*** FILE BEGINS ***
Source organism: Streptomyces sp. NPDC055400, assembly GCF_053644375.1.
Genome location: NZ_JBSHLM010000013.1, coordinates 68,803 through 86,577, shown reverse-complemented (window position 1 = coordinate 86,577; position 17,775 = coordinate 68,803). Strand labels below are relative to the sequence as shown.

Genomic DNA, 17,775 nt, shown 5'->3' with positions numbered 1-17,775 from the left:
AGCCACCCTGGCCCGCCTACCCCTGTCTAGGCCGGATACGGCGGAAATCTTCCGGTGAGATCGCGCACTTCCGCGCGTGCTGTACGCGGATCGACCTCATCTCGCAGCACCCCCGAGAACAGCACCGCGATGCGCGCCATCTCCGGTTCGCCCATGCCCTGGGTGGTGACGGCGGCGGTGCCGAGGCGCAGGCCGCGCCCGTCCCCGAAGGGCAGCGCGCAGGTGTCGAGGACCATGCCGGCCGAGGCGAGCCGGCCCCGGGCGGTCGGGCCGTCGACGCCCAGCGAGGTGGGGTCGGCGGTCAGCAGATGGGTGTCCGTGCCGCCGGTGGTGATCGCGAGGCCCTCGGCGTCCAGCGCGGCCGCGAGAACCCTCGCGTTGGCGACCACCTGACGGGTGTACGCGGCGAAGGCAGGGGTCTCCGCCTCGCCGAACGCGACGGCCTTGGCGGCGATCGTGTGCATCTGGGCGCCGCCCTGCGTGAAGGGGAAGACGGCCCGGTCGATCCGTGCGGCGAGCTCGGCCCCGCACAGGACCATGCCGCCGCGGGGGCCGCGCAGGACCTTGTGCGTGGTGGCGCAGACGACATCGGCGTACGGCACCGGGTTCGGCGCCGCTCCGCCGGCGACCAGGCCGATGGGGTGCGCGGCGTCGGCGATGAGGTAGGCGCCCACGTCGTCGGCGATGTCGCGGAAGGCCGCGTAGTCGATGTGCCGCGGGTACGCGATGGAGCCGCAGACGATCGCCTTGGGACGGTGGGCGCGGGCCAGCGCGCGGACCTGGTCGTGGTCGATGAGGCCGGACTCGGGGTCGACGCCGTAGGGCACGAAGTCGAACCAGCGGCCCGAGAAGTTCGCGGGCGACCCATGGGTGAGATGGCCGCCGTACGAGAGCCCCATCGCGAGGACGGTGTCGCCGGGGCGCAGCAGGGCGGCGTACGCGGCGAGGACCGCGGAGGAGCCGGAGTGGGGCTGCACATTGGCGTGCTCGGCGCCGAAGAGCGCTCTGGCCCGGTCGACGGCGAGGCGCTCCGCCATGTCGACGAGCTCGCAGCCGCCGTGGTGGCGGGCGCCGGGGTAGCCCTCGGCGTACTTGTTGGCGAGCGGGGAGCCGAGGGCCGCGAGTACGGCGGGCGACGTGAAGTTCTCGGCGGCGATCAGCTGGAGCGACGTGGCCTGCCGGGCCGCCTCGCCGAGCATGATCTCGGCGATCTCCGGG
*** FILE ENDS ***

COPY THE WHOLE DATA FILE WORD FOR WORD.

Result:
Source organism: Streptomyces sp. NPDC055400, assembly GCF_053644375.1.
Genome location: NZ_JBSHLM010000013.1, coordinates 68,803 through 86,577, shown reverse-complemented (window position 1 = coordinate 86,577; position 17,775 = coordinate 68,803). Strand labels below are relative to the sequence as shown.

Genomic DNA, 17,775 nt, shown 5'->3' with positions numbered 1-17,775 from the left:
AGCCACCCTGGCCCGCCTACCCCTGTCTAGGCCGGATACGGCGGAAATCTTCCGGTGAGATCGCGCACTTCCGCGCGTGCTGTACGCGGATCGACCTCATCTCGCAGCACCCCCGAGAACAGCACCGCGATGCGCGCCATCTCCGGTTCGCCCATGCCCTGGGTGGTGACGGCGGCGGTGCCGAGGCGCAGGCCGCGCCCGTCCCCGAAGGGCAGCGCGCAGGTGTCGAGGACCATGCCGGCCGAGGCGAGCCGGCCCCGGGCGGTCGGGCCGTCGACGCCCAGCGAGGTGGGGTCGGCGGTCAGCAGATGGGTGTCCGTGCCGCCGGTGGTGATCGCGAGGCCCTCGGCGTCCAGCGCGGCCGCGAGAACCCTCGCGTTGGCGACCACCTGACGGGTGTACGCGGCGAAGGCAGGGGTCTCCGCCTCGCCGAACGCGACGGCCTTGGCGGCGATCGTGTGCATCTGGGCGCCGCCCTGCGTGAAGGGGAAGACGGCCCGGTCGATCCGTGCGGCGAGCTCGGCCCCGCACAGGACCATGCCGCCGCGGGGGCCGCGCAGGACCTTGTGCGTGGTGGCGCAGACGACATCGGCGTACGGCACCGGGTTCGGCGCCGCTCCGCCGGCGACCAGGCCGATGGGGTGCGCGGCGTCGGCGATGAGGTAGGCGCCCACGTCGTCGGCGATGTCGCGGAAGGCCGCGTAGTCGATGTGCCGCGGGTACGCGATGGAGCCGCAGACGATCGCCTTGGGACGGTGGGCGCGGGCCAGCGCGCGGACCTGGTCGTGGTCGATGAGGCCGGACTCGGGGTCGACGCCGTAGGGCACGAAGTCGAACCAGCGGCCCGAGAAGTTCGCGGGCGACCCATGGGTGAGATGGCCGCCGTACGAGAGCCCCATCGCGAGGACGGTGTCGCCGGGGCGCAGCAGGGCGGCGTACGCGGCGAGGACCGCGGAGGAGCCGGAGTGGGGCTGCACATTGGCGTGCTCGGCGCCGAAGAGCGCTCTGGCCCGGTCGACGGCGAGGCGCTCCGCCATGTCGACGAGCTCGCAGCCGCCGTGGTGGCGGGCGCCGGGGTAGCCCTCGGCGTACTTGTTGGCGAGCGGGGAGCCGAGGGCCGCGAGTACGGCGGGCGACGTGAAGTTCTCGGCGGCGATCAGCTGGAGCGACGTGGCCTGCCGGGCCGCCTCGCCGAGCATGATCTCGGCGATCTCCGGG